No ifs, no buts, no ultra-Orthodox parties in government

Ultra-Orthodox crowd at a wedding in Beitar Illit in November (Photo: Itamar Kirshenbaum)

Ahead of elections, the only way to save Israel from further division, injustice and ultimate suicide is if Israelis make it clear they will not tolerate ultra-Orthodox parties in government.

Over the course of the pandemic, there has been intense focus on the relentless violations of Israel’s coronavirus regulations as well as violent anti-law enforcement protests within ultra-Orthodox communities. We’ve also seen open appeals to senior figures in these communities to curb such activity come to no avail as they continued to encourage noncompliance.

It is true that the distinctive appearance of the ultra-Orthodox as a social group renders their transgressions more noticeable than those of their fellow citizens, making them a convenient scapegoat for those keen to point fingers during these difficult times. It is also true that the large families and cramped living conditions which often characterise these communities contribute to higher transmission rates. And, yes, the protestors who violently hijacked and set alight buses do not by any means represent the ultra-Orthodox as a whole.

However, we must not allow these caveats to detract from the fact that a great many in these communities are at fault for egregious noncompliance with government rules. And we must also accept that this is not simply a matter of a few bad apples. The violations are frequent, widespread and committed in large numbers.

Despite the fact that the ultra-Orthodox make up just 12% of Israel’s population, half of Israel’s hospitalised Covid-19 patients during the first lockdown were ultra-Orthodox, an avoidable additional strain on the health service that caused more deaths and distress. The pattern remained the same on multiple different criteria over the second and third lockdowns; recent statistics show one in four new cases to be among the ultra-Orthodox.

Israelis who are not ultra-Orthodox, while increasingly lamenting the injustice of the situation, are yet to voice a loud and coherent plan to affect reform. While the anger ebbs and flows with each major reported incident, it does not translate into a consistently held public stance. The time has come for this to change.

The problem is already well-established; from yeshivot opening illegally to mass weddings and funerals, flagrant violations were and are in abundance. In tandem with these scandals, the ineffective response by the government and law-enforcement officials has been exposed. Contrary to ultra-Orthodox protestations, it was revealed that ultra-Orthodox cities have the lowest proportion of fines for non-compliance with coronavirus regulations. Tel Aviv saw 1.51 fines handed out per resident infected with COVID-19, while its ultra-Orthodox suburb, Bnei Brak, recorded a rate of just 0.14; Beitar Ilit had a score of 0.19, Elad 0.18 and Modiin Ilit 0.08 by the same metric. So huge and prominent are many of the violations in these communities, there is no doubt that officials are often turning a blind eye. In October, a transcript of a telephone exchange shows the police chief of ultra-Orthodox Modiin Ilit hinting that he would overlook infringements. The rot runs deep.

What’s more, the rot starts at the top. Meeting on the rooftop of the townhall as Bnei Brak burned below during the anti-enforcement protests, top ultra-Orthodox leaders placed the blame for the situation squarely on the police. Among those in attendance were the two most senior politicians on the UTJ party list, Housing Minister (and during the first months of the pandemic, Health Minster) Yaakov Litzman and MK Moshe Gafni. While they condemned the riots, they simultaneously called on the police to evacuate. In other words, senior officials called for the cessation of enforcing their own government’s directives. Likewise, the Prime Minister has been roundly blamed for kowtowing to his coalition partners and the ultra-Orthodox communities’ leadership whose political support he so desperately needs.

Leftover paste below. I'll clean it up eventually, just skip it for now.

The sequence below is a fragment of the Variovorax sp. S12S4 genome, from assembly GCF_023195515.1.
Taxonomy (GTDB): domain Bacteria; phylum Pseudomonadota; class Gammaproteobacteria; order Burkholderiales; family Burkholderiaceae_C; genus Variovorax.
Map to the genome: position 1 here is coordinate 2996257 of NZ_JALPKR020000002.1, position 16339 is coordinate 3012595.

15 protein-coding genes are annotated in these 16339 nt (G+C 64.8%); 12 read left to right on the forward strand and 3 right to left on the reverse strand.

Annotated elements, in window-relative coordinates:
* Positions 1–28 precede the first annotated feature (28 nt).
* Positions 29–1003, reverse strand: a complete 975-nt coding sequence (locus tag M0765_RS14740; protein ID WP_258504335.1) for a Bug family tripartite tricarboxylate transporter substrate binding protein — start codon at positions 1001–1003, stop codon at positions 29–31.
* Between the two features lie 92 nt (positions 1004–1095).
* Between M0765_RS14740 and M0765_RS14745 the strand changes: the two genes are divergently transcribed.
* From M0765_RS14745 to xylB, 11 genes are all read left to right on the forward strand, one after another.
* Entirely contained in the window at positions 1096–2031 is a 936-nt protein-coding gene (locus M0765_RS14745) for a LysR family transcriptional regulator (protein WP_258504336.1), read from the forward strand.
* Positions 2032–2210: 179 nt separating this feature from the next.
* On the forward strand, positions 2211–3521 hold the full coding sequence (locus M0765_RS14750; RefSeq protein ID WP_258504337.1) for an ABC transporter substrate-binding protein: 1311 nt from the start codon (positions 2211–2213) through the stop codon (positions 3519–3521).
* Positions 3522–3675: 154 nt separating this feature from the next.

These are all horrific symptoms of a disease; one that has been diagnosed from well before the pandemic, and, unless we act decisively, will continue to do so long after as well. If untreated, it may prove fateful for the Zionist project.

The disease is the virtual autonomy of the ultra-Orthodox, gifted to them by governments who repeatedly bend to the will of their representatives’ demands. The ultra-Orthodox have secured rights, privileges and political power that no other social group in Israel comes even remotely close to enjoying and which fly in the face of national interests, not to mention the interests of many in their own communities who are educationally malnourished and ill-equipped to climb out of poverty.

The result is a community that is detached from the rest of society and remote from the authority of the state. Their information is sourced from their rabbis to whom their loyalty lies, as opposed to state officials whom they mistrust. The vast majority enjoy exemptions from national service. Their yeshivot are state-funded. A lifestyle of unemployment, full-time learning and large families is paid for by the Israeli taxpayer. They don’t share the burden of carrying the state but enjoy reaping the benefits. To say they have their cake and eat it doesn’t even cut it. (This is not to deny the fact that many do work, a small minority serve in the military and that impressive intra-communal support structures reduce dependency on the state.)